Australian government gives police new powers at airports

by Steve Creedy and Geoffrey Thomas
May 15, 2018
United checked baggage

The Australian government has announced sweeping new powers allowing the Australian Federal Police to check IDs and prevent domestic passengers travelling on false IDs.

Prime Minister Malcolm Turnbull and Home Affairs Minister Peter Dutton made the announcement during a tour of Melbourne Airport to look at new security equipment being introduced as part of increased security measures backed by last week’s federal budget.

The ID checks will allow police to ask for ID without cause and are in response to the AFP in certain circumstances not having the authority to request or demand proof of identity in airports.

Mr Dutton said it was an absurdity that police had to meet certain conditions before they could ask for identification.

“It’s an issue that the police have raised with us so we’re addressing an anomaly and a deficiency in the law at the moment,’’ he said.

“There are two elements to it: one obviously in relation to a request for identification within the airport precinct and the ability to move someone on from an airport precinct if it’s believed they’re involved in certain criminal activities.’’

The $A294m budget package includes body scanners at domestic airports, advanced X-ray cabin baggage screening and 190 extra counter-terrorism police and staff.

The moves are in response to what the government sees as evolving terrorist, national security and criminal threats.

These include a disrupted terrorist attack in Sydney last year that was unprecedented, sophisticated and represented a significant change in the national security environment.

Mr Turnbull said there was “no place for set and forget” when it came to security and it was necessary to ensure the resources to defeat terrorism were available at home.

“This equipment is going to be part of it, the additional resources the AFP will have will also be very important,’’ he said.

Mr Dutton said the new technology was the world’s best and the government’s package was the most comprehensive investment in aviation security in decades.

“I think the important thing to remember, as we’ve seen in Europe and elsewhere, airports are a target for terrorists, there’s no question about that,’’ he said.

“For whatever reason, aircraft and the imagery associated with people travelleing – coming and going in big numbers as they do from airports – mean that the airport precinct is quite different from other settings.”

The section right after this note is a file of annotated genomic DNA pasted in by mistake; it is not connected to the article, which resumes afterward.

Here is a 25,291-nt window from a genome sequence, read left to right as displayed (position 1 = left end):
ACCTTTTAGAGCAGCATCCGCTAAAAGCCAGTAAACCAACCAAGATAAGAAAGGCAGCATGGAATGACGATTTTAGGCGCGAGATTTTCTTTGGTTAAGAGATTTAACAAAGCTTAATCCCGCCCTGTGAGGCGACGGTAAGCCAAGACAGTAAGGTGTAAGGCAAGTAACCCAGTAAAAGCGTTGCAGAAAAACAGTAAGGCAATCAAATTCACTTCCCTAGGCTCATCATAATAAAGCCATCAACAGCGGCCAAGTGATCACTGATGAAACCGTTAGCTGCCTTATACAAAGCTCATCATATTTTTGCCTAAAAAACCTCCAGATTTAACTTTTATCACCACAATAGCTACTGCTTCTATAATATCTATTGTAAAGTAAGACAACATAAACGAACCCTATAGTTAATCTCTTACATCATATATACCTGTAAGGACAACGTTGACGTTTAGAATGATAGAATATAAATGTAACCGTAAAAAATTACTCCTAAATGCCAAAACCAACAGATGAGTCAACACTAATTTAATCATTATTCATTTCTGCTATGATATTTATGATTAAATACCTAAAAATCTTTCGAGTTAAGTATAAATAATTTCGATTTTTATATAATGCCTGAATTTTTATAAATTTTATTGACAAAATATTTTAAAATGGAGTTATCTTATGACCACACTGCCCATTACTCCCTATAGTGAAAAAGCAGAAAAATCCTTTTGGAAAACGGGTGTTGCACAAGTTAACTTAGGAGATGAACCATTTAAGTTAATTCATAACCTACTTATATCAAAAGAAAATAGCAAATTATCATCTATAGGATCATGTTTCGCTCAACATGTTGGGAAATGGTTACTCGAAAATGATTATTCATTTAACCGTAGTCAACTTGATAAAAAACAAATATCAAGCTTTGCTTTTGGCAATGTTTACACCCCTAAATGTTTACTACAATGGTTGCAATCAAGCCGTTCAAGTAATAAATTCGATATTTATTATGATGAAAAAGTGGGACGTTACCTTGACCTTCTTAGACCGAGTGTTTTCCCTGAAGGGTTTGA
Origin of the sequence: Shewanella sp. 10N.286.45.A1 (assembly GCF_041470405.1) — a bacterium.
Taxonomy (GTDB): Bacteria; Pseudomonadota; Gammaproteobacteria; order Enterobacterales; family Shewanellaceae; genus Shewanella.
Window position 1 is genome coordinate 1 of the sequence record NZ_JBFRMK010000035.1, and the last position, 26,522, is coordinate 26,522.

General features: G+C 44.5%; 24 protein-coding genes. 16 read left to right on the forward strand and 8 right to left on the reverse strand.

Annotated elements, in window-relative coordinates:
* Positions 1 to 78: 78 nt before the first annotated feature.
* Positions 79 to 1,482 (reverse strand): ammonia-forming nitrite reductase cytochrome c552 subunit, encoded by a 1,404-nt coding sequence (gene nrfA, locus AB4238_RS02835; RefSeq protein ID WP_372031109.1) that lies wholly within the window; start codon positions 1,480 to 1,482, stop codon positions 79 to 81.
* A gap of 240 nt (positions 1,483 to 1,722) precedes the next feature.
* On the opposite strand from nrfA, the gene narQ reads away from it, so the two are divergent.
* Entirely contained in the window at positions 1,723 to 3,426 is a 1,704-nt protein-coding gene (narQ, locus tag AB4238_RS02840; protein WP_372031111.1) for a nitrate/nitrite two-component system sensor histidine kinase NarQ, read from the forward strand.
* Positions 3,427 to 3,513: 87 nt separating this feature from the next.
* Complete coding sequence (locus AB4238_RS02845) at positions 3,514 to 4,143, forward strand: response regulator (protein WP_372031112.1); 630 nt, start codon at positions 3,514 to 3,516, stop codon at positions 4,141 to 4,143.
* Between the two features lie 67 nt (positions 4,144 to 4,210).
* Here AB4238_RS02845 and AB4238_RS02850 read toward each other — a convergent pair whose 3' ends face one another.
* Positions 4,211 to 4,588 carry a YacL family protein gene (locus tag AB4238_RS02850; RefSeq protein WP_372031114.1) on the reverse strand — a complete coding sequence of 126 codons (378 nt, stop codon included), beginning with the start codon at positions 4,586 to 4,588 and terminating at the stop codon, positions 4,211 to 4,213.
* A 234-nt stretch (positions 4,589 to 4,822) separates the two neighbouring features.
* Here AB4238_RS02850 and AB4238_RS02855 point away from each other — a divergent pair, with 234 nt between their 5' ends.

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The 190 extra staff in the package include the deployment of more than 140 additional AFP Counter Terrorist First Response officers at airports and a further 50 officers to provide tactical intelligence and other support.

There will also be upgrades to inbound air cargo and international mail screening technology as well as improved accreditation of all airport screening staff.

The government will provide $50 million to help fund upgrades to security infrastructure at 64 regional airports, with funding for the mail and cargo screening receiving $A122 million and a similar amount going to increase the border force capability at nine domestic and international airports.

The government pledged to work with airports to implement the enhanced measures such as  Computed tomography (CT) checkpoint scanning equipment being trialed n the US.

CT scanners use an X-ray camera that spins around the conveyor belt to shoot hundreds of images and build a 3-D picture of carry-on items. It also applies a sophisticated algorithm to detect explosives.

The Australian Airport Association said the airport industry was committed to ensuring government requirements were implemented in “a complex and evolving threat environment”.

“These new measures will build on the already robust security arrangements in place at our airports as the industry continues to deliver on its commitment to passenger safety,” AAA chief executive Caroline Wilkie said.

Wilkie emphasized that the funding package for regional airports was particularly important.

“We know regional airports are already doing it tough, and this funding is much-needed support to ensure these new arrangements are implemented in a timely, effective and consistent way across the country,” she said.